Boeing falls victim to anti-Russia sanctions — analyst
Boeing’s decision to pause production of its popular 737 MAX plane may be due to sanctions imposed on Moscow, air safety expert Roman Gusarov has told the newspaper Izvestia. Russia provides critical parts and components to the American aircraft maker.
Last week, the Wall Street Journal reported that Boeing had to bring production of narrow-body jets to a halt for 10 days in May due to supply-chain snarls.
“Boeing’s dependence on Russian titanium is extremely high, amounting to about 30-40%, meaning that at least every third Boeing aircraft is assembled entirely from Russian titanium,” Gusarov said, adding that apart from titanium, which is vital to aircraft engineering, the company also imports titanium products from Russian producer VSMPO-AVISMA.
The analyst added that the US aircraft manufacturer previously received nearly finished parts that were produced at a jointly-run factory in the Russian town of Verkhnyaya Salda.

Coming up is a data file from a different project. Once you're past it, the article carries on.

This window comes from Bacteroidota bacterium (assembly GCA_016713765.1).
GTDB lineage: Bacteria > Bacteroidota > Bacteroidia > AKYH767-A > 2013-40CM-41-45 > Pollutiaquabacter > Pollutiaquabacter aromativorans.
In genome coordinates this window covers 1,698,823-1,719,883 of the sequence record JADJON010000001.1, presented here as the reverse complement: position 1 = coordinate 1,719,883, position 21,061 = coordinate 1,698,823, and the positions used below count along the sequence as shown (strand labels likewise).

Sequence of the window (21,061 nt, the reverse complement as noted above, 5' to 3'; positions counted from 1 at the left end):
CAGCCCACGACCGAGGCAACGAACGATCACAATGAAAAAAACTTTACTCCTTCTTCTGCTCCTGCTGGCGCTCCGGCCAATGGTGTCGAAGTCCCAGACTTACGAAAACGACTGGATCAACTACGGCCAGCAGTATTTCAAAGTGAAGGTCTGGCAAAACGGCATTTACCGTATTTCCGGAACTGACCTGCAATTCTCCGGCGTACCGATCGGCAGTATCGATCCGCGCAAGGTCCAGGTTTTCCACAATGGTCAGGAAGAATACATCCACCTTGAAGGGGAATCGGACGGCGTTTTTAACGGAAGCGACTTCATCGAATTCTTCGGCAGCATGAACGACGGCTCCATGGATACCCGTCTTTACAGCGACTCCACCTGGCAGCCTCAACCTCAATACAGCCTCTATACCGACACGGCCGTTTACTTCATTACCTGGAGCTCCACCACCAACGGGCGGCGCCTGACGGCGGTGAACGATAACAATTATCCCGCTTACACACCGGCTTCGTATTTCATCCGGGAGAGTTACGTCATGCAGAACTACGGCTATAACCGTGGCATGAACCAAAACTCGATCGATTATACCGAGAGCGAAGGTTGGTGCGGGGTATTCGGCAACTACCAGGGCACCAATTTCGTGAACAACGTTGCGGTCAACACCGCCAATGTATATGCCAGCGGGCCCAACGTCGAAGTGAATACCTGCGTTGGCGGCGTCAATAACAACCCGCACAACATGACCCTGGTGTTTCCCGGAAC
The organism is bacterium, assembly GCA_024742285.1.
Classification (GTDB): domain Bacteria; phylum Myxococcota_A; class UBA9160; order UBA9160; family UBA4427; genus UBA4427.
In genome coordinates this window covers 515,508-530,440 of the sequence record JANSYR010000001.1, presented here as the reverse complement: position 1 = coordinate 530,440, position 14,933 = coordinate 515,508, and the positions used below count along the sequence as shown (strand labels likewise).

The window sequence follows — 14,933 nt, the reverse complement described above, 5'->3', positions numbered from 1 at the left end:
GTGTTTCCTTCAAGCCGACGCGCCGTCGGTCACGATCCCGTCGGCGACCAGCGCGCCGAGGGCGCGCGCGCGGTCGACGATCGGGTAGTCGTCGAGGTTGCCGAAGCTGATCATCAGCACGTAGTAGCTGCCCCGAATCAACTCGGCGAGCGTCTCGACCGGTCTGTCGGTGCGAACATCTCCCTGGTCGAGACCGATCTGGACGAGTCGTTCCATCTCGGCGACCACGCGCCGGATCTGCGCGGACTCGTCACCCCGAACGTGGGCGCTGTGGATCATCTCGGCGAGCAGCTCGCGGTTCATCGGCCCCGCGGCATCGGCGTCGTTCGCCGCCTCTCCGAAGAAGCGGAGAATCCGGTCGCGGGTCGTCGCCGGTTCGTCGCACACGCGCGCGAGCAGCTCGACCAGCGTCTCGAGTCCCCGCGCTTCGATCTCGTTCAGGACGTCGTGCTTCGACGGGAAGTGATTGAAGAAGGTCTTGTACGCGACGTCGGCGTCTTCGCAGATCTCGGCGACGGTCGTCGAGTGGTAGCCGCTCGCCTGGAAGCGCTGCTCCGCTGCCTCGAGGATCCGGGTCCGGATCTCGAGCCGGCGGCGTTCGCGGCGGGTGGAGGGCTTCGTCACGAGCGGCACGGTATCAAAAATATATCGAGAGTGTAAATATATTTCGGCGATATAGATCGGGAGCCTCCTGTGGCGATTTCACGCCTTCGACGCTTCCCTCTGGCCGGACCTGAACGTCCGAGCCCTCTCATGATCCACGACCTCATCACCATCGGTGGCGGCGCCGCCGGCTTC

In March, Boeing suspended titanium purchases from Russia, saying that it had substantial inventory of the metal and could secure additional supplies from other sources. This decision was made after Russia was hit with severe sanctions by the US and its allies.
According to Gusarov, the temporary halt in production of the 737 MAX jets could be attributable not only to the suspension of Russian titanium deliveries but also to the global disruption of supply chains. The expert added that the annual global production of up to 600 planes typically involves engaging nearly all of the global manufacturing capacity of the relevant components.
“After all, Russia has also imposed indirect retaliatory sanctions that target supplies of nonferrous metals and products of gas-to-chemicals industry, which are widely used by microchip producers across the world,” Gusarov said, adding that the products for Boeing are made by thousands of global companies.
In March, Bloomberg reported that the ban of Russian aircraft from US airspace could also hit Boeing because the company used to contract giant Antonov An-124 cargo planes, operated by Russia's Volga-Dnepr Group, to move supplies to its plants in the US.
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